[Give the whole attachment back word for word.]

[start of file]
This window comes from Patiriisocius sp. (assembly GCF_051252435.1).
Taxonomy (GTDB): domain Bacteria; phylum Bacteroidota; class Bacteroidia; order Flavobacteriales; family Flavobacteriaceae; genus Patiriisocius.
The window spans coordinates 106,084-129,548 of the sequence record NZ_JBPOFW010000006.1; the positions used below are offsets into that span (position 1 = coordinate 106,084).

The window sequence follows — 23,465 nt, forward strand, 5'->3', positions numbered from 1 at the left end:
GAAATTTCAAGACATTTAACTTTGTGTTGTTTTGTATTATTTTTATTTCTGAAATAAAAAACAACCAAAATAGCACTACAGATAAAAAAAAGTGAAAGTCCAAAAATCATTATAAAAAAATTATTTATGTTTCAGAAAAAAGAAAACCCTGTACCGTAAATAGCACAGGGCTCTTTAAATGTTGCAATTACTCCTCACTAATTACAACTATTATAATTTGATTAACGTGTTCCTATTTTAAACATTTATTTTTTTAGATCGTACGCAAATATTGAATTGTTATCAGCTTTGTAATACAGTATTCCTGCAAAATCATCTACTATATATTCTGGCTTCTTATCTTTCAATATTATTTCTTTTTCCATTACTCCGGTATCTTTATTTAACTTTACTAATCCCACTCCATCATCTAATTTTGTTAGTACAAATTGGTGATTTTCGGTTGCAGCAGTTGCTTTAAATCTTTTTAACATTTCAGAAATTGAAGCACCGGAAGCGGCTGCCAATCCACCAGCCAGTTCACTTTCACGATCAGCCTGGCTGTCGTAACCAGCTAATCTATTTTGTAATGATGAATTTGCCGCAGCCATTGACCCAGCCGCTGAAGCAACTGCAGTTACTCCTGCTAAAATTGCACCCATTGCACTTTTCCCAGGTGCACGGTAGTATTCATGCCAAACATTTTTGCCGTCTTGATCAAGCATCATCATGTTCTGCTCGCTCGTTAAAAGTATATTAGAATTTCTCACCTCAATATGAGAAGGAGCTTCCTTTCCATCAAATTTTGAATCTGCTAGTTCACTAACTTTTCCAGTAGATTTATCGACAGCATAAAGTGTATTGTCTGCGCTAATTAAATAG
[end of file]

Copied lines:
This window comes from Patiriisocius sp. (assembly GCF_051252435.1).
Taxonomy (GTDB): domain Bacteria; phylum Bacteroidota; class Bacteroidia; order Flavobacteriales; family Flavobacteriaceae; genus Patiriisocius.
The window spans coordinates 106,084-129,548 of the sequence record NZ_JBPOFW010000006.1; the positions used below are offsets into that span (position 1 = coordinate 106,084).

The window sequence follows — 23,465 nt, forward strand, 5'->3', positions numbered from 1 at the left end:
GAAATTTCAAGACATTTAACTTTGTGTTGTTTTGTATTATTTTTATTTCTGAAATAAAAAACAACCAAAATAGCACTACAGATAAAAAAAAGTGAAAGTCCAAAAATCATTATAAAAAAATTATTTATGTTTCAGAAAAAAGAAAACCCTGTACCGTAAATAGCACAGGGCTCTTTAAATGTTGCAATTACTCCTCACTAATTACAACTATTATAATTTGATTAACGTGTTCCTATTTTAAACATTTATTTTTTTAGATCGTACGCAAATATTGAATTGTTATCAGCTTTGTAATACAGTATTCCTGCAAAATCATCTACTATATATTCTGGCTTCTTATCTTTCAATATTATTTCTTTTTCCATTACTCCGGTATCTTTATTTAACTTTACTAATCCCACTCCATCATCTAATTTTGTTAGTACAAATTGGTGATTTTCGGTTGCAGCAGTTGCTTTAAATCTTTTTAACATTTCAGAAATTGAAGCACCGGAAGCGGCTGCCAATCCACCAGCCAGTTCACTTTCACGATCAGCCTGGCTGTCGTAACCAGCTAATCTATTTTGTAATGATGAATTTGCCGCAGCCATTGACCCAGCCGCTGAAGCAACTGCAGTTACTCCTGCTAAAATTGCACCCATTGCACTTTTCCCAGGTGCACGGTAGTATTCATGCCAAACATTTTTGCCGTCTTGATCAAGCATCATCATGTTCTGCTCGCTCGTTAAAAGTATATTAGAATTTCTCACCTCAATATGAGAAGGAGCTTCCTTTCCATCAAATTTTGAATCTGCTAGTTCACTAACTTTTCCAGTAGATTTATCGACAGCATAAAGTGTATTGTCTGCGCTAATTAAATAG